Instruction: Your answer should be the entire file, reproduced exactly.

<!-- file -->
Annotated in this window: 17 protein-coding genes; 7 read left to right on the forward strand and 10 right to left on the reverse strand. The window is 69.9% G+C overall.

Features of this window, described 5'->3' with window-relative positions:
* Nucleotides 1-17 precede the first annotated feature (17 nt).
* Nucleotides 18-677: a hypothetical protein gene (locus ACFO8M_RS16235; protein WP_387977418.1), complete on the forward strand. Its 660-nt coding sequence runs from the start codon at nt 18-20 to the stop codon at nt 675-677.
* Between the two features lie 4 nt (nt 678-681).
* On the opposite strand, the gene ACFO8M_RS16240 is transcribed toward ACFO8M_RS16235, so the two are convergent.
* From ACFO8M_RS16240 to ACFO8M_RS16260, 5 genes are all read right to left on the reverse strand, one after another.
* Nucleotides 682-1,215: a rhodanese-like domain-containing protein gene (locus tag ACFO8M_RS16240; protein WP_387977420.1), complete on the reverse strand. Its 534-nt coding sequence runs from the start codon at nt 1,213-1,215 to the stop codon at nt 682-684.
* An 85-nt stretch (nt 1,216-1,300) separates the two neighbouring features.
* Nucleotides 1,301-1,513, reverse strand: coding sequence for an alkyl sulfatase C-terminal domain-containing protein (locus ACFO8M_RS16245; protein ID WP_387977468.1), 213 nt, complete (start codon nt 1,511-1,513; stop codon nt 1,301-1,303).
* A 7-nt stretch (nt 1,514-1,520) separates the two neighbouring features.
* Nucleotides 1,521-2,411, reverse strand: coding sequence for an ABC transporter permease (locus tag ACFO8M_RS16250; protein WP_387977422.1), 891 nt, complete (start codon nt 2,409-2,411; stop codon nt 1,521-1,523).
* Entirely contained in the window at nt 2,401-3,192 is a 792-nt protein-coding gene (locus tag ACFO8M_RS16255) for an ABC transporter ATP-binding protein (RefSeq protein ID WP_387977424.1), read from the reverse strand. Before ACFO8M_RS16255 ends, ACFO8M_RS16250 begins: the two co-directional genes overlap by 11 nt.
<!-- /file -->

Annotated in this window: 17 protein-coding genes; 7 read left to right on the forward strand and 10 right to left on the reverse strand. The window is 69.9% G+C overall.

Features of this window, described 5'->3' with window-relative positions:
* Nucleotides 1-17 precede the first annotated feature (17 nt).
* Nucleotides 18-677: a hypothetical protein gene (locus ACFO8M_RS16235; protein WP_387977418.1), complete on the forward strand. Its 660-nt coding sequence runs from the start codon at nt 18-20 to the stop codon at nt 675-677.
* Between the two features lie 4 nt (nt 678-681).
* On the opposite strand, the gene ACFO8M_RS16240 is transcribed toward ACFO8M_RS16235, so the two are convergent.
* From ACFO8M_RS16240 to ACFO8M_RS16260, 5 genes are all read right to left on the reverse strand, one after another.
* Nucleotides 682-1,215: a rhodanese-like domain-containing protein gene (locus tag ACFO8M_RS16240; protein WP_387977420.1), complete on the reverse strand. Its 534-nt coding sequence runs from the start codon at nt 1,213-1,215 to the stop codon at nt 682-684.
* An 85-nt stretch (nt 1,216-1,300) separates the two neighbouring features.
* Nucleotides 1,301-1,513, reverse strand: coding sequence for an alkyl sulfatase C-terminal domain-containing protein (locus ACFO8M_RS16245; protein ID WP_387977468.1), 213 nt, complete (start codon nt 1,511-1,513; stop codon nt 1,301-1,303).
* A 7-nt stretch (nt 1,514-1,520) separates the two neighbouring features.
* Nucleotides 1,521-2,411, reverse strand: coding sequence for an ABC transporter permease (locus tag ACFO8M_RS16250; protein WP_387977422.1), 891 nt, complete (start codon nt 2,409-2,411; stop codon nt 1,521-1,523).
* Entirely contained in the window at nt 2,401-3,192 is a 792-nt protein-coding gene (locus tag ACFO8M_RS16255) for an ABC transporter ATP-binding protein (RefSeq protein ID WP_387977424.1), read from the reverse strand. Before ACFO8M_RS16255 ends, ACFO8M_RS16250 begins: the two co-directional genes overlap by 11 nt.